keywords
affordance, affect, architecture, urban design, sound intervention, design method, design pedagogy, Lund NE/Brunnshög
edition
1
pages
276 pages
publisher
Lund University, Faculty of Engineering
defense location
Fullskalelabbet, A-building, Sölvegatan 24, Lund University, Faculty of Engineering.
defense date
2016-12-19 13:15
ISBN
ISBN: 978-91-7740-106-3 (print)
language
English
LU publication?
yes
id
4bdb64d0-8551-44c7-aabc-26888e0cfbb4
date added to LUP
2016-11-18 11:54:28
date last changed
2016-11-22 16:03:57
@phdthesis{4bdb64d0-8551-44c7-aabc-26888e0cfbb4,
  abstract     = {ABSTRACT<br/>As a part of a democratic demand for transparency in urban development processes it is important that design professionals hold the ability to scrutinise their own work process, and at certain stages let go of predefined ideas of future realities. This work revolves around how design professionals perceive options for design in such situations. A basic assumption in this work is that a design professional continuously relates to things outside the immediate characteristics of a design task. In order to problematise a design process and investigate how design professionals are predisposed by various demands, both obvious and obscured factors surrounding the design situation are regarded. Educational background, municipal and national planning directives, regional and global developmental demands, and other profession-related expectations are thus here considered to influence design professionals perception of places yet-to-be. In this work, theories of affordance and affect have, together with interventionist methods, been used to investigate design professionals’ expectations. I have let my observations of professionals’ perception inform a theoretical diversification and reconsideration of what we mean by affordance, or action potential. In this regard, sound interventions have proved to be an effective method. Through simulations of soundscapes, participating professionals could address and express their immediate experiences. This broadening of a perceptive spectrum could thus function as a supplement to the predominant reliance on hypothetical and expected understandings of an environment. The sound interventions have in themselves become a method for unsettling expectations, as well as some of the basic predispositions that seem to reappear whenever a design situation is faced. This unsettling has been captured primarily through questionnaire-based sound interventions on location in an area under development outside Lund, Sweden that is destined to hold large-scale research facilities in the future. In addition to these informant-based, on-site interventions, two methodologically designed and performed actions comment the ongoing planning strategies related to Science Village Scandinavia and the area Lund NE/Brunnshög. The first of these, called Uttered Expectations, publically broadcast the answers gathered from the previous questionnaire-based interventions in their entirety. The other event, called Excursion to the Fictive and Factual Landscape of a Future Science Village in Lund, was a concerted reading that problematised the rhetoric surrounding an ongoing planning process. In this thesis, a set of interrelated concepts are developed for the investigation of how offers for action and alteration in a planning situation can be understood: carried affordance; environmental alteration potential; elaboratable nested affordance and vibrant affordance. This thesis, surveying a case of large-scale and global stakeholder exploitation and showing some of its driving mechanisms, has brought the existence of official as well as tacit influences on design outcomes to the fore. Emotional and situated experiences evoked through sound interventions have been seen to differ from influences that design professionals initially brought to the project. Therefore, in this thesis it is suggested that predetermined expectations of change, including established envisioning of alternative futures, together with design conventions, profoundly steer distinguishable options for designed environmental alteration, but also that these expectations are alterable in acts where “the professional eye” is given an opportunity for self-reflection.<br/><br/>},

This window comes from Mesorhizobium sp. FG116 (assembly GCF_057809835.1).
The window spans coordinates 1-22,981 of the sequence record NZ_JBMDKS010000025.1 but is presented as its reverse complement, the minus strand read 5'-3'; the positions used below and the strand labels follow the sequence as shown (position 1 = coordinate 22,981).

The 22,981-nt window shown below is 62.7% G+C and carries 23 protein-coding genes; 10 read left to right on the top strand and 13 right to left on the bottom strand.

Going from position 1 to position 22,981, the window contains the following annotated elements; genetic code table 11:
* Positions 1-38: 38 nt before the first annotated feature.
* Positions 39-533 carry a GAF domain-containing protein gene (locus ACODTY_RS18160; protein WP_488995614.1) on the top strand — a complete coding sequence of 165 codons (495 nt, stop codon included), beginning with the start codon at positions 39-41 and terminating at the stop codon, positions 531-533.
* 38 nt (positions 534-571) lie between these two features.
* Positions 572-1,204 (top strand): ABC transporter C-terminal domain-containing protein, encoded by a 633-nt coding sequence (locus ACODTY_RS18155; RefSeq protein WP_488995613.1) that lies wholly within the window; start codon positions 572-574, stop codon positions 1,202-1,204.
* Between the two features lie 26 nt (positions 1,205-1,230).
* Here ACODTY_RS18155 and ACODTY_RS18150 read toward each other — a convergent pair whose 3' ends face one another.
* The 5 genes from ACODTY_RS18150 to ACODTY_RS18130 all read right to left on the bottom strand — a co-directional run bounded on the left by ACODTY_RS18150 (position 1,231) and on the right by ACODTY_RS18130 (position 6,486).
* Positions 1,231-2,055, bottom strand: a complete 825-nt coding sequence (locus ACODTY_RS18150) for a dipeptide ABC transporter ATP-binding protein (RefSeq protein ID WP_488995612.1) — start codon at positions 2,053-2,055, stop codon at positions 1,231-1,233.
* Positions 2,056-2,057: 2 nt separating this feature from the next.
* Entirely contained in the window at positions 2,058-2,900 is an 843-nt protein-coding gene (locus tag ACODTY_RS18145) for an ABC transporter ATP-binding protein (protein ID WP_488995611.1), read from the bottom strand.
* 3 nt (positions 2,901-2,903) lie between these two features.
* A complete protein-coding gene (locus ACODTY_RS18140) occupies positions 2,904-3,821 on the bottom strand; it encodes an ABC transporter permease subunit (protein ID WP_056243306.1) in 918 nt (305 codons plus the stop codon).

author       = {Kopljar, Sandra},
  isbn         = {ISBN: 978-91-7740-106-3 (print) },
  keyword      = {affordance, affect, architecture, urban design, sound intervention, design method, design pedagogy, Lund NE/Brunnshög},
  language     = {eng},
  month        = {12},
  pages        = {276},
  publisher    = {Lund University, Faculty of Engineering},
  school       = {Lund University},
  title        = {How to think about a place not yet : Studies of affordance and site-based methods for the exploration of design professionals' expectations in urban development processes},
  year         = {2016},
}